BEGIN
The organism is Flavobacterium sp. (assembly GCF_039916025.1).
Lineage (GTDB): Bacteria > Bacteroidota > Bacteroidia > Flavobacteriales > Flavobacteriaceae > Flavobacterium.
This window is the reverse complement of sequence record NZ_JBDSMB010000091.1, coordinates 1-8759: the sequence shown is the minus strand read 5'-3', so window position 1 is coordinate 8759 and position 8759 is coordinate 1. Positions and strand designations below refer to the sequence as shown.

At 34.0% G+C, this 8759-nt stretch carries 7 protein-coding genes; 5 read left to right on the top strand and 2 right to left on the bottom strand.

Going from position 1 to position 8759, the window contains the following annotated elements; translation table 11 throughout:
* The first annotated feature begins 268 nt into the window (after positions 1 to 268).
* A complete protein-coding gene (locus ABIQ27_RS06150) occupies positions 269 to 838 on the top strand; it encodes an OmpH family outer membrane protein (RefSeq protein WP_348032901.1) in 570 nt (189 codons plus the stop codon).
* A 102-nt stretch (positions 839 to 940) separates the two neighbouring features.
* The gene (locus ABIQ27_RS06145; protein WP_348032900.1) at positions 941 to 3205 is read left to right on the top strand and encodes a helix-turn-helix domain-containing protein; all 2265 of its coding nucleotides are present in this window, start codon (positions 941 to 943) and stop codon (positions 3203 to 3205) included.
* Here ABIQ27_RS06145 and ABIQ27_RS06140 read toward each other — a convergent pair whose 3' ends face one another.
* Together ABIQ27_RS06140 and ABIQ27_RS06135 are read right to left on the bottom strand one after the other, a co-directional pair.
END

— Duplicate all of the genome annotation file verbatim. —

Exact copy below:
The organism is Flavobacterium sp. (assembly GCF_039916025.1).
Lineage (GTDB): Bacteria > Bacteroidota > Bacteroidia > Flavobacteriales > Flavobacteriaceae > Flavobacterium.
This window is the reverse complement of sequence record NZ_JBDSMB010000091.1, coordinates 1-8759: the sequence shown is the minus strand read 5'-3', so window position 1 is coordinate 8759 and position 8759 is coordinate 1. Positions and strand designations below refer to the sequence as shown.

At 34.0% G+C, this 8759-nt stretch carries 7 protein-coding genes; 5 read left to right on the top strand and 2 right to left on the bottom strand.

Going from position 1 to position 8759, the window contains the following annotated elements; translation table 11 throughout:
* The first annotated feature begins 268 nt into the window (after positions 1 to 268).
* A complete protein-coding gene (locus ABIQ27_RS06150) occupies positions 269 to 838 on the top strand; it encodes an OmpH family outer membrane protein (RefSeq protein WP_348032901.1) in 570 nt (189 codons plus the stop codon).
* A 102-nt stretch (positions 839 to 940) separates the two neighbouring features.
* The gene (locus ABIQ27_RS06145; protein WP_348032900.1) at positions 941 to 3205 is read left to right on the top strand and encodes a helix-turn-helix domain-containing protein; all 2265 of its coding nucleotides are present in this window, start codon (positions 941 to 943) and stop codon (positions 3203 to 3205) included.
* Here ABIQ27_RS06145 and ABIQ27_RS06140 read toward each other — a convergent pair whose 3' ends face one another.
* Together ABIQ27_RS06140 and ABIQ27_RS06135 are read right to left on the bottom strand one after the other, a co-directional pair.